In this feeble depiction of the American Civil War, the only thing that's
valiant is the actors' efforts to bring some life to dialogue that is as
devoid of it as the statues erected in its generals' honor. Ronald F. Maxwell
seems to have learned the craft of screenwriting in a pulpit, and the result
is a steady drumbeat of exhortation to a deity. The first word of the title
is not insignificant to the vapid material, marched into existence by history
buff-executive producer Ted Turner.
Mr. Turner may be a financial genius but his constant outpouring of his slant
on the civil war, notable by a creative flop for his TV station, "Gettysburg",
might have written this amateurish embarassment himself. It shows what a big
enough name with money behind it can buy when something this leaden is picked
up for theatrical release.
It covers the early events in the American civil war, when President Lincoln,
through an intermediary, offers the leadership of the union troops to the
Virginia general Robert E. Lee (Robert Duvall). He, of course, sides with
the south and becomes its leader, in opposition to the union.
Before a shot is fired, we are braced with a series of scenes of somnolent
goodbyes between the generals and their wives. The stoic southern general
"Stonewall" Jackson (Stephen Lang) spouts patriotic ferver amidst an
outpouring of religious platitudes and declarations to the almighty in an
"intimate" scene with his wife. As he ventures into battle, his celestial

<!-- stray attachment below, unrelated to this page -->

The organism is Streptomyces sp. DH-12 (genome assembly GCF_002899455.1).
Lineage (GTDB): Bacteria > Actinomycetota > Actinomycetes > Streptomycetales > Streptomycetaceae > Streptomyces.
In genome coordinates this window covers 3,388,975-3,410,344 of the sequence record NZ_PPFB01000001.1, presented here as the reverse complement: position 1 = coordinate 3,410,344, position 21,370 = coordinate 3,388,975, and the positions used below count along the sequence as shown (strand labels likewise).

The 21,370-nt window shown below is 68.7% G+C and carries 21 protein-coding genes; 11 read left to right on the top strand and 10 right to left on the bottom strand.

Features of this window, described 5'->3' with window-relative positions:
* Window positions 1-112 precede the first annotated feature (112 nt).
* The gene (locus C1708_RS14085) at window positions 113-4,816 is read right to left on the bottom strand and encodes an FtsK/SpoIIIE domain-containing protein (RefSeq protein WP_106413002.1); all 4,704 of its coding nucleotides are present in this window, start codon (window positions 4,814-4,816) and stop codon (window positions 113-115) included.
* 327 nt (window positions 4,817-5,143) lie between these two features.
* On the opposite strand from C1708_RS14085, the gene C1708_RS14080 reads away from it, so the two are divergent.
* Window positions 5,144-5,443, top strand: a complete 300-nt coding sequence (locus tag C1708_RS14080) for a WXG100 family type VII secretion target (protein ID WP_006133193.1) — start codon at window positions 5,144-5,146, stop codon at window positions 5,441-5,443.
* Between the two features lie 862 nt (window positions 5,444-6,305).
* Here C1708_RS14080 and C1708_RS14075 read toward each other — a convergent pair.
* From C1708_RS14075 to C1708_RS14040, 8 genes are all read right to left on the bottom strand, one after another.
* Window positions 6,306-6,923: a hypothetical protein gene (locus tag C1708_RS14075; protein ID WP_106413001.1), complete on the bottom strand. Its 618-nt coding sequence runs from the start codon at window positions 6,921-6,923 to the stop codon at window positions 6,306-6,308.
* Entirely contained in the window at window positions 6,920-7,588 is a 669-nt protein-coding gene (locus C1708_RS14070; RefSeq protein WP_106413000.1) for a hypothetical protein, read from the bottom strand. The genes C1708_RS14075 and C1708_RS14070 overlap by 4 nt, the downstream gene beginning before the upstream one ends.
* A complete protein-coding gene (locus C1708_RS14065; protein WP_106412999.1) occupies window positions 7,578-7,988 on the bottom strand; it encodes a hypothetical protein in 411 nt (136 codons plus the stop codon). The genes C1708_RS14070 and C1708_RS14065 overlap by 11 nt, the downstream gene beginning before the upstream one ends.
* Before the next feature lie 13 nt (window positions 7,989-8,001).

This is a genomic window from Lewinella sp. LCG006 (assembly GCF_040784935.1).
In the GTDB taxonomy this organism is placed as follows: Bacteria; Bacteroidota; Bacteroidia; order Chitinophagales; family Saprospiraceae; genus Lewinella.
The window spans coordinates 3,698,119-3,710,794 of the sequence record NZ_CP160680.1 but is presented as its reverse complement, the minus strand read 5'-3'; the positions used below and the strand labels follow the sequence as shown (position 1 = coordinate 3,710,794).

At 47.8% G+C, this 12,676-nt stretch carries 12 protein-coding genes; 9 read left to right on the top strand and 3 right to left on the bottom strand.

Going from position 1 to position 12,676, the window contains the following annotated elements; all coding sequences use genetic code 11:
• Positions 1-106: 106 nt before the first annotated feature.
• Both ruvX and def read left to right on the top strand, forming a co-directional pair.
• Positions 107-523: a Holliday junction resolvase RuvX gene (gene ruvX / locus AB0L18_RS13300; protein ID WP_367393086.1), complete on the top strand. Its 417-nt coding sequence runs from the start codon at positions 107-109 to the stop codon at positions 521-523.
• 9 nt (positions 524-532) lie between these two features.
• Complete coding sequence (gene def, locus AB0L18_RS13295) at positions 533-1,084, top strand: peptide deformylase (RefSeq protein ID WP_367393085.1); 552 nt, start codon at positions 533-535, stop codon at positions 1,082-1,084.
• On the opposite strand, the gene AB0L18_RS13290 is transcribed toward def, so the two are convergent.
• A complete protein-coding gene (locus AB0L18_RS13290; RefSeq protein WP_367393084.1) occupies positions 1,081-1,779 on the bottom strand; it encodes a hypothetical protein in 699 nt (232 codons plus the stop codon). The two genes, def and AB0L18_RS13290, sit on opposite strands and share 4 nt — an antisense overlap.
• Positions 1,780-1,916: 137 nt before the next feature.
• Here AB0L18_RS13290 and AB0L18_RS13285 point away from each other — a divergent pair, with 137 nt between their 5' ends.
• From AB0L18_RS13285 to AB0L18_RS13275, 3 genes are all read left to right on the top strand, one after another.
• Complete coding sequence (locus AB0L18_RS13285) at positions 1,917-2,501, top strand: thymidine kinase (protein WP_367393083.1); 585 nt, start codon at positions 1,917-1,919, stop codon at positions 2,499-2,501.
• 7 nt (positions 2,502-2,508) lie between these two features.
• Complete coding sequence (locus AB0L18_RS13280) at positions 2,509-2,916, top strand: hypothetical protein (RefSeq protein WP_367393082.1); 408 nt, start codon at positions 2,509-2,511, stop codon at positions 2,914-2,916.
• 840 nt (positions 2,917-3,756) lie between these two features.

pleas do not diminish and, though he is a major figure in this scenario, we
are never to understand him as a sentient human being.
But the problem is not limited to Jackson. Two of the capable actors in
the bunch, Jeff Daniels and Mira Sorvino, fare no better at the hands of such
dialogue drivel. In their goodbye scene (Daniels, as Lt. Col Joshua Lawrence
Chamberlain, a chief officer of the union, Sorvino his wife) bring tears to
one's eyes in empathy with their struggle -- not to face the sacrifices and
dangers of war, but to somehow breathe life into dialogue that would be more
fitting as oratory for a congregation. Unfortunately for them, stilted
formality wins the battle over sympathy.
It continues to do so throughout this diatribe balanced to glorify the losing
side as best it can. The battle scenes are detailed, overextended and, despite
the continuous action, eventually boring.
Both sides are rife with generals, and we witness the politically correct but
tactically inept decisions of General Ambrose Burnside as he holds back early
action by union troops, allowing the more strategically gifted Lee time to
build his Virginia defenses against the well-anticipated union attack.
But, if you're not a history or civil war buff, you're not likely to
come out of this trench of ineffectual movie making with much enlightenment
or stimulation. This is the worst kind of melodrama, in which secondary
roles seem to be played by stuntmen and primary ones by actors laboring
for a sense of reality in a context where sermonizing represents passion.
If the confederacy had used this movie to put the union troops to sleep, they
might have fared better. The battle for the modern audience is to stay awake.
Can't anyone keep Ted Turner, with his 3 1/2 hour hobby movies and seemingly
limitless publicity budget, out of our theatres?
~~ Jules Brenner